This isn’t a “before and after” story… not yet. It’s more of a “before and during” story.
Uptown, on Nashville Avenue, there once stood a humble bungalow, quaint and pretty and respectful of the lot where it stood and the houses adjacent to it. As happens quite regularly to quaint and pretty houses in New Orleans, the other day it was demolished, making way for a larger structure.
The bungalow vanished last December and the vacant lot sold in January for $105,000.
According to plans in the city permits database, the little bungalow is giving way to a two-story, two-family behemoth of 4,000 square feet.
It gets worse.
Driving by the other day I noticed that the front of the property had been paved from lot line to lot line with a two-car circular driveway.
I dashed off e-mails to a number of local folks who pay attention to this sort of thing, and what followed was a volley of responses ranging from indignation to disgust to revulsion.
One of the recipients dubbed the concrete front yard a “100% paving fiasco” and cited other examples of similarly brutalist assaults on an urban landscape in which the absorption of runoff is critical to the city’s very sustainability.
The names of the disgusted have been redacted but what follows is a sampling of the frustration many feel with city departments that are meant to uphold common sense and avoid these kinds of outcomes.
“Is this legit?” one respondent asked after seeing the photo below. “No such permit on file with Safety and Permits, that I can tell.”
As e-mailers debated whether the building plans were legal, one commenter dismissed the whole discussion as sadly naïve. The very notion that “contacting anyone from the City will lead to guidance” is, he declared, “a fiction.”
Another neighborhood activist described city bureaucrats this way: “Their total lack of duty makes me so angry I have to look away or go postal.”
For what it’s worth, the debate led to a crackerbarrel consensus that paving the front yard area was indeed a breach of city rules. “Spoke with someone at Zoning just now, and they have an inspector set to go to 3114 Nashville ASAP,” an e-mailer wrote. The law states, “first 20 feet of property can only be paved 40%”.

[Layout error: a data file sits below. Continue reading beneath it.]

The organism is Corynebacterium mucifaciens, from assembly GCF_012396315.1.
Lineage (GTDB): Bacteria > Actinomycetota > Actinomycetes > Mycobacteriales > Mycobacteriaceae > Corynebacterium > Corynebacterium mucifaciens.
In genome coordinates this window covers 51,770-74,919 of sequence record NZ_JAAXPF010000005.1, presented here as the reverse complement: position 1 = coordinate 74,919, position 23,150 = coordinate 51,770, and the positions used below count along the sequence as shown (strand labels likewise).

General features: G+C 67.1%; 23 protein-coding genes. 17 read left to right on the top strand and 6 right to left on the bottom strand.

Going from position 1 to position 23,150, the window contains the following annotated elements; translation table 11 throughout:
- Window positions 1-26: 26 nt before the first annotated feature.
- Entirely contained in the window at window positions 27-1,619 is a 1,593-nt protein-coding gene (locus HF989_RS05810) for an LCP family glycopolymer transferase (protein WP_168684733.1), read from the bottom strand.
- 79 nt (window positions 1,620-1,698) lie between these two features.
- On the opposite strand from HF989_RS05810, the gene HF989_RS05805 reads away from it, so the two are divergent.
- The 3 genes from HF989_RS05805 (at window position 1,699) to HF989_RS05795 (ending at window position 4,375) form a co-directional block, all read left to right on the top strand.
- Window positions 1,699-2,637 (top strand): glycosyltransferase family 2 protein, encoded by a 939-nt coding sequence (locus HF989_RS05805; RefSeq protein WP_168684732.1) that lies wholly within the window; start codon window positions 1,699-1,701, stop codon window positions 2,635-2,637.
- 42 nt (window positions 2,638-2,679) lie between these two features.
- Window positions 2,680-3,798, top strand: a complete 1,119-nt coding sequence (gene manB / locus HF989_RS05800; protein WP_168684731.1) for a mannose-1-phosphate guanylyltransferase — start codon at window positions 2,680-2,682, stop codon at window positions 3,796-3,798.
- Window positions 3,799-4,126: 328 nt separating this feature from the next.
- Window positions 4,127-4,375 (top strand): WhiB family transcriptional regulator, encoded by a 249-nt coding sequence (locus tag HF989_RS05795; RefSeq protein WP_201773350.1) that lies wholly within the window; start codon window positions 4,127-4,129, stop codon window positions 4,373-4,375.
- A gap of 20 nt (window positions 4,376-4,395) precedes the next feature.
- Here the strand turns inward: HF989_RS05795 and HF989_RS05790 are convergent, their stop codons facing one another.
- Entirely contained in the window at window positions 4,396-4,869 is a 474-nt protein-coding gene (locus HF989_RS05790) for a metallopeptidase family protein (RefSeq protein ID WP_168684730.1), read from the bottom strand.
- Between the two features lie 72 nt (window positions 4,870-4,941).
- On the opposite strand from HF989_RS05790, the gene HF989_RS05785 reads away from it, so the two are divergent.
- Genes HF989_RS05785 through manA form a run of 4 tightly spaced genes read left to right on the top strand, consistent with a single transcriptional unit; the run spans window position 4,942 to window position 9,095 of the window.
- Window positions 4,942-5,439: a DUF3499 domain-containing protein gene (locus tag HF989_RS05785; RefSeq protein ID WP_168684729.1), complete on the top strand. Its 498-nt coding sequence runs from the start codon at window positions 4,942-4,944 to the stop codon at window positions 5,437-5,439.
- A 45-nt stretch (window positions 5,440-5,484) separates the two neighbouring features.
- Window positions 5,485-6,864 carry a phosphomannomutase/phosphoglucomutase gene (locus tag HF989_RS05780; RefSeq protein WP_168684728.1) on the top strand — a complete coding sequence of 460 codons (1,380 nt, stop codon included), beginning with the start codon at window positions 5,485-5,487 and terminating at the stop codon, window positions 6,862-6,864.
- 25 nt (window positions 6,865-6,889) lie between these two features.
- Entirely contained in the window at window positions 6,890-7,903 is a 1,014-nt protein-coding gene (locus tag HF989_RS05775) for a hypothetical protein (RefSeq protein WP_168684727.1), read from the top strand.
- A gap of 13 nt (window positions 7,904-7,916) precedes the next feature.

All neighborhoods in New Orleans have issues with street flooding during heavy rains. And as anyone who has driven through this area, just off Claiborne Avenue, well knows, subsidence, buckling streets, rising manhole covers and crumbling potholes bring to mind the Black Hills of North Dakota.
OK. So much for the front yard and the lapse of code enforcement that it entails.
What about the backyard?
Here the law may be on the side of the developers. In conversations with local zoning buffs I was told that paving your backyard from corner to corner is legal.
But is it right?
After Katrina, local architect David Waggonner began what he dubbed “The Dutch Dialogues,” a series of workshops to discuss the realities of living with water in the sodden floodplain of the continent’s most tempestuous river, the Mississippi.
“South Louisiana, like the Netherlands, must adapt to the threats inherent to living in a subsiding delta. This is not an either/or proposition, it is an ordering principle,” Waggonner contends.
Paving once permeable acreage is a folly for which the whole city is made to answer during hurricane season. But on a micro-scale, what about the folks next door? They’re going to get a tsunami every time it rains. Whatever happened to common courtesy?
With a new Comprehensive Zoning Ordinance on the drawing boards, maybe it’s time to address the issue of passive drainage.
And with that, here’s the final email:
“I’ve come to believe (after years of overly optimistic denial) that City Hall really will outlast us all,” my correspondent wrote, “and its inner workings will continue kinking into some inscrutable coils that no mere mortal can hope to unscrew.”